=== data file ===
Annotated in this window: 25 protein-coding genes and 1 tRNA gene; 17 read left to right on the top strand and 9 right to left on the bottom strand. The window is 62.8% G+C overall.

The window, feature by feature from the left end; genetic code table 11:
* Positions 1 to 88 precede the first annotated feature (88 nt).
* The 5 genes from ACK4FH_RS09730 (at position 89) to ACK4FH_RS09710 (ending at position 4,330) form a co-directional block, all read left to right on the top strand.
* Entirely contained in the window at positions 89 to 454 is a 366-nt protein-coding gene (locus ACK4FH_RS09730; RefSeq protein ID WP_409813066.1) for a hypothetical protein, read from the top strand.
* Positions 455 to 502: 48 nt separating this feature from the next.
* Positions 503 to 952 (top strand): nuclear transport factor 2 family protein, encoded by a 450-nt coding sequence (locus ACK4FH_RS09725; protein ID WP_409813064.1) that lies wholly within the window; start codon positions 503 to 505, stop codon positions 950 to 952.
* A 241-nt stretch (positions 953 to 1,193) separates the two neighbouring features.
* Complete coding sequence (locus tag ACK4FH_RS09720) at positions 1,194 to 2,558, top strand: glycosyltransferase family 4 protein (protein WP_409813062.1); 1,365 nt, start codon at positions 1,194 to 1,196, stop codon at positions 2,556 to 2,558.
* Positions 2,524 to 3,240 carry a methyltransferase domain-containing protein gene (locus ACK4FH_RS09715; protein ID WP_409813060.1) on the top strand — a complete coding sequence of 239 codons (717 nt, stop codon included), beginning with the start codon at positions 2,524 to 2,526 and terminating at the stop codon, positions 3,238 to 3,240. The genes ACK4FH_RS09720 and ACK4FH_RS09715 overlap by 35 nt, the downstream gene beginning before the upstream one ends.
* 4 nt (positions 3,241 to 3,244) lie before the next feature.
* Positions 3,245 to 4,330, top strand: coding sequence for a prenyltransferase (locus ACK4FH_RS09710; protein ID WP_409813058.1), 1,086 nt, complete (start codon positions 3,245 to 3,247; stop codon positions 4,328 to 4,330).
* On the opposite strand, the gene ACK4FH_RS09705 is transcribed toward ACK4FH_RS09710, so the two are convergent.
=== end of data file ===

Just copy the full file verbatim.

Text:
Annotated in this window: 25 protein-coding genes and 1 tRNA gene; 17 read left to right on the top strand and 9 right to left on the bottom strand. The window is 62.8% G+C overall.

The window, feature by feature from the left end; genetic code table 11:
* Positions 1 to 88 precede the first annotated feature (88 nt).
* The 5 genes from ACK4FH_RS09730 (at position 89) to ACK4FH_RS09710 (ending at position 4,330) form a co-directional block, all read left to right on the top strand.
* Entirely contained in the window at positions 89 to 454 is a 366-nt protein-coding gene (locus ACK4FH_RS09730; RefSeq protein ID WP_409813066.1) for a hypothetical protein, read from the top strand.
* Positions 455 to 502: 48 nt separating this feature from the next.
* Positions 503 to 952 (top strand): nuclear transport factor 2 family protein, encoded by a 450-nt coding sequence (locus ACK4FH_RS09725; protein ID WP_409813064.1) that lies wholly within the window; start codon positions 503 to 505, stop codon positions 950 to 952.
* A 241-nt stretch (positions 953 to 1,193) separates the two neighbouring features.
* Complete coding sequence (locus tag ACK4FH_RS09720) at positions 1,194 to 2,558, top strand: glycosyltransferase family 4 protein (protein WP_409813062.1); 1,365 nt, start codon at positions 1,194 to 1,196, stop codon at positions 2,556 to 2,558.
* Positions 2,524 to 3,240 carry a methyltransferase domain-containing protein gene (locus ACK4FH_RS09715; protein ID WP_409813060.1) on the top strand — a complete coding sequence of 239 codons (717 nt, stop codon included), beginning with the start codon at positions 2,524 to 2,526 and terminating at the stop codon, positions 3,238 to 3,240. The genes ACK4FH_RS09720 and ACK4FH_RS09715 overlap by 35 nt, the downstream gene beginning before the upstream one ends.
* 4 nt (positions 3,241 to 3,244) lie before the next feature.
* Positions 3,245 to 4,330, top strand: coding sequence for a prenyltransferase (locus ACK4FH_RS09710; protein ID WP_409813058.1), 1,086 nt, complete (start codon positions 3,245 to 3,247; stop codon positions 4,328 to 4,330).
* On the opposite strand, the gene ACK4FH_RS09705 is transcribed toward ACK4FH_RS09710, so the two are convergent.